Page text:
While this chapter isn’t intended to cover a step-by-step rebuild of the 351-ci Cleveland, or 351C, I hope to provide some interesting insight into the history and unique features of this successful engine series. The engine featured here was undergoing a highperformance rebuild at Jordan Automotive Machine and belongs to Lee Lundberg of Mount Laurel, New Jersey.
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At the recommendation of Master Machinist Gil Jordan, the Cleveland received modifications that take advantage of advances in technology since the engine was first assembled, and a combination of aftermarket performance parts that resulted in a stronger, more powerful engine for Lee’s 1970 Torino GT. The Cleveland currently displaces 408 ci thanks to a .030-inch overbore and an aftermarket stroker crankshaft. It has also been converted from a hydraulic flat-tappet camshaft to a more efficient roller style, and features a high-output ignition system. Needless to say, the Cleveland now moves the big Torino down the road with very little effort.
Ford engineers designed the 335 series engines (including the 351C) to power passenger cars and light trucks in the early to mid 1970s. As is usually the case, though high-performance versions were available, certain engineering compromises had to be made in order to fit the engines into the vehicles and also to meet government emission control standards. Those who took the 351C racing soon identified the engine’s performance shortcomings and came up with innovative modifications to increase performance and reliability. While never as popular as the 350-ci Chevrolet small-block V-8, the 351C won enough races and attracted enough attention to garner the aftermarket parts support to compete on the high-banked tracks of NASCAR and drag strips across America.
The hot rod aftermarket industry wasted little time addressing a shortcoming in the 335 oiling system that showed as soon as racers started to really lean on them. It seemed that during high- RPM operation, not enough of the engine’s life-giving oil was feeding the crankshaft main bearings and engine failures were occurring on a regular basis.
To keep more of the oil where it belonged, Moroso Performance developed a restrictor kit. The kit required the small oil holes in the block’s number-2, -3, and -4 main bearing saddles, which feed the camshaft, to be tapped for 1/4-inch by 20 .040 restrictors. The number-5 saddle received restrictors in the holes that feed the camshaft (center hole) and the lifter gallery (right side). The number-1 main bearing oil passages where left unrestricted due to the main and camshaft oil passages crisscrossing at that point. All-out racers using roller tappets were also known to have the lifter bores in the block opened up and solid bushings installed to further limit the amount of oil traveling to the top of the engine.
A Little History
The 335 engine series, of which the 351C is a part, includes features found on Ford’s small-block engines (289/302/ 351W) as well as big-block (429/460) engines. And to make matters even more confusing, Ford built the true small-block 351-ci Windsor during the same time frame as the Cleveland.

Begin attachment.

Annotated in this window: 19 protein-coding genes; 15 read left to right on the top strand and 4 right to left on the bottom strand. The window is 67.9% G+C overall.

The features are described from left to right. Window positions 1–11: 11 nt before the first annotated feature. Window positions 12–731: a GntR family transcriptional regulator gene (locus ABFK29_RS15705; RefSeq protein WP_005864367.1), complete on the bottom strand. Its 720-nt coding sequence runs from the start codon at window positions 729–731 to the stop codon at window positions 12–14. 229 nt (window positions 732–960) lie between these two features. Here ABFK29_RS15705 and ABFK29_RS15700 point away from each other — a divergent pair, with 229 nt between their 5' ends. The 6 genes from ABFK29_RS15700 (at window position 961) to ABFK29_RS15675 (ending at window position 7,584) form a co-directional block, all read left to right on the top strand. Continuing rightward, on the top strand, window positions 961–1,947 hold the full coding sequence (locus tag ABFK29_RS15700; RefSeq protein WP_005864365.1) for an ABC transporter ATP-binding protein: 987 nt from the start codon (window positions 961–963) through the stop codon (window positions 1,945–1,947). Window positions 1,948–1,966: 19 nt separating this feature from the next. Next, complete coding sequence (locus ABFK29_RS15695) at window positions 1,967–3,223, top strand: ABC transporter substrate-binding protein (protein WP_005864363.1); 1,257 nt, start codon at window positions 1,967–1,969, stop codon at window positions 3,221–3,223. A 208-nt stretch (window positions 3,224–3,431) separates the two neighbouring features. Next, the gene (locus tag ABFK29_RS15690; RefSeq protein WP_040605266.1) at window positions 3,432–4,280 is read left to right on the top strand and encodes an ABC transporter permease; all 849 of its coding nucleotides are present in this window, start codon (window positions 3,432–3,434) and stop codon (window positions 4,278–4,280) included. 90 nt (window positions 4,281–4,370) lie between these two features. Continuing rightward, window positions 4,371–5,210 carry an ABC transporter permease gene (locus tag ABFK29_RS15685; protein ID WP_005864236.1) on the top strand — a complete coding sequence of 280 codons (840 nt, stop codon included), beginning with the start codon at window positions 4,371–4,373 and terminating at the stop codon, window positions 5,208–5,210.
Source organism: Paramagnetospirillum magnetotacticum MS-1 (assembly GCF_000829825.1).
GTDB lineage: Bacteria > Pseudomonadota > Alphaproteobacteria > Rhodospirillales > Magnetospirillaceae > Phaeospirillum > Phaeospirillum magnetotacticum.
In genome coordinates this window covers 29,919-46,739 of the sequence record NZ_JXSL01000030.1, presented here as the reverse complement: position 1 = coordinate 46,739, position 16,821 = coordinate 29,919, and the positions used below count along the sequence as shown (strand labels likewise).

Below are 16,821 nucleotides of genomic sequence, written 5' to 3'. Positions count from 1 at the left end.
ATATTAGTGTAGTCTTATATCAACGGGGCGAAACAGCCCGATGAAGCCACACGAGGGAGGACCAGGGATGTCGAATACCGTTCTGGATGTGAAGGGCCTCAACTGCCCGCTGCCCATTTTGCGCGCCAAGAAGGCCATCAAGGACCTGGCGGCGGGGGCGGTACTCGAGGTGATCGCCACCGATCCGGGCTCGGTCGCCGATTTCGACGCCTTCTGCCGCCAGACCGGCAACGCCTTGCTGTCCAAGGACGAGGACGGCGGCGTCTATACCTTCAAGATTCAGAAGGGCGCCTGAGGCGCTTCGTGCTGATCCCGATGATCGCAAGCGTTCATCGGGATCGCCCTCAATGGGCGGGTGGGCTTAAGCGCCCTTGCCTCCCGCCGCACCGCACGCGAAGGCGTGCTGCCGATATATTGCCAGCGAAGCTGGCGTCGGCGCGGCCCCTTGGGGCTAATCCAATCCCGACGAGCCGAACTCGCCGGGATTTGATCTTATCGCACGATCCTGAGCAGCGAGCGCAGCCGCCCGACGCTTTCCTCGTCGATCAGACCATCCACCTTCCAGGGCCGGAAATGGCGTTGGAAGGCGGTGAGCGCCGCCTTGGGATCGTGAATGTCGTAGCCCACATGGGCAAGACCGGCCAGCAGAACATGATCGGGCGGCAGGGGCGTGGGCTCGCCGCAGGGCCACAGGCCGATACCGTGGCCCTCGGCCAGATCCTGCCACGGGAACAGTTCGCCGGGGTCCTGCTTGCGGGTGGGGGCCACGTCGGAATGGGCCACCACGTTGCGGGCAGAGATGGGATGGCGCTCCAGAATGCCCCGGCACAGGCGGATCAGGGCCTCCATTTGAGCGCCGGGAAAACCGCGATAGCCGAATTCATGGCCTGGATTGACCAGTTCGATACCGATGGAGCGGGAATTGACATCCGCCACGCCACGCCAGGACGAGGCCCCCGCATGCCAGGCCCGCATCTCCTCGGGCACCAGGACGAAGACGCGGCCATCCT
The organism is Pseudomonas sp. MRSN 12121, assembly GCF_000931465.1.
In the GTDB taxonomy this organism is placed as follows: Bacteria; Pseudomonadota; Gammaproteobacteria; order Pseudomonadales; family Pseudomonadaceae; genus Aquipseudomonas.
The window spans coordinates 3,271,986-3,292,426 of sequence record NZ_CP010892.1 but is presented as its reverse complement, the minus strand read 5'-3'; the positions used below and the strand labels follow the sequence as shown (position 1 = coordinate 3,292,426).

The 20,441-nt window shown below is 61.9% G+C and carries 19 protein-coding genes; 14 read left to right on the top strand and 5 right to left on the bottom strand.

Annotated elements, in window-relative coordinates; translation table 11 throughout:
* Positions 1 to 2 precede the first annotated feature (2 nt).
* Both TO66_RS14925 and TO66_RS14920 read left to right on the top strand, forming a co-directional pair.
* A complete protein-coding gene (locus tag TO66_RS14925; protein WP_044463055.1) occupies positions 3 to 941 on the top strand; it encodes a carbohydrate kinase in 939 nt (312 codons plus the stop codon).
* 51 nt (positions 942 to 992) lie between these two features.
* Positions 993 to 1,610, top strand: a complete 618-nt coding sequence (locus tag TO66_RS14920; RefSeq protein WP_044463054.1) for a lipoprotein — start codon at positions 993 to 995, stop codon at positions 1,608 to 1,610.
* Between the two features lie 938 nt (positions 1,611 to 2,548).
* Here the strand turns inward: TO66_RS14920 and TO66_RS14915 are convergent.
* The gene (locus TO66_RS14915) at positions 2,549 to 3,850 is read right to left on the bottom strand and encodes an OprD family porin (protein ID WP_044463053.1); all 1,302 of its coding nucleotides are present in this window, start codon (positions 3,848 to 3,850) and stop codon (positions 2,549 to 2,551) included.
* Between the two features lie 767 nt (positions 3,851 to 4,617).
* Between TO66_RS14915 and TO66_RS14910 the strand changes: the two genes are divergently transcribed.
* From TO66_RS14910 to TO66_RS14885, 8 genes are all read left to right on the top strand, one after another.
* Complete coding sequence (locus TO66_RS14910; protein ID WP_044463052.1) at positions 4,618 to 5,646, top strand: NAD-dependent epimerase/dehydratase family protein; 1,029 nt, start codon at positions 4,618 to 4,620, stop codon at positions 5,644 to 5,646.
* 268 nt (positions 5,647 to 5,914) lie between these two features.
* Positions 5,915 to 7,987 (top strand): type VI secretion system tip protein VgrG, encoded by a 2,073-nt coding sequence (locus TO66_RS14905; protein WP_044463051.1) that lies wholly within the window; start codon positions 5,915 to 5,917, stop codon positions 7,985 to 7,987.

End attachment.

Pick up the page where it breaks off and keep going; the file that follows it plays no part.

The 351-ci Cleveland, named for the Cleveland engine plant, was developed in 1969, first appeared in 1970, and lasted until the 1974 model year. The new engine shared its canted-valve, poly angle combustion-chamber cylinder-head design with the 429/460, while retaining the engine mount locations and bell housing bolt pattern of the small-block. (Canted valves are splayed at an angle, rather than in-line. This improves airflow.) The 351C differs from the 351-ci Windsor in that it has an integral timing cover cast into the cylinder block instead of a stamped cover. The thermostat is located in the block as opposed to the intake manifold as on the 351W, and as a result, coolant was routed from the cylinder heads, through the block, and then into the radiator for improved cooling. The most apparent difference between the two 351s is the canted-valve cylinder heads found on the Cleveland.
Sadly, the performance era at Ford came to an end within one year of the introduction of the 351C engine. Government regulations and the insurance industry put the brakes on high performance offerings from Detroit, and it would be a decade before another exciting car came out of Dearborn. Ford’s last hurrah in the high-performance car market was the Boss 351 Mustang. The Boss 351 was not highly advertised and pretty much slipped beneath the radar, though it was arguably one of the quickest Mustangs in stock form ever built. Available only in 1971, there were just 1,806 Boss 351 Mustangs produced.
The “Boss” in Boss 351 was provided by an honest-to-goodness, purpose-built high-performance version of the 351C engine. Based on the 4-bolt-main Cleveland block, the Boss’s high-nodular iron crankshaft swung a set of connecting rods that had received the hot rod treatment (Magnafluxed and shot-peened) and a set of forged-aluminum pistons. The canted-valve, quench-type cylinder heads with 64.6- to 67.6-cc combustion chambers provided a compression ratio of 11.1:1. A 750-cfm model 4300D Autolite spreadbore 4-barrel carburetor gulped fresh air via a special ram air hood and sat atop an aluminum intake manifold. With a solid-lifter camshaft bumping the valves, the Boss 351-ci produced an honest 330 hp at 5,400 rpm and 370 ft-lbs of torque at 4,000 rpm.
And while the Boss 351 was a stand-alone model of the 1971 Mustang sports roof, the 429-ci Cobra Jet and Super Cobra Jet engines were an option in all Mustang models for the year and these are even more rare than the Boss 351. The 429-ci SCJ/Drag Pack option, while available in the Mustang for 1971, was not offered in the Torino after 1970.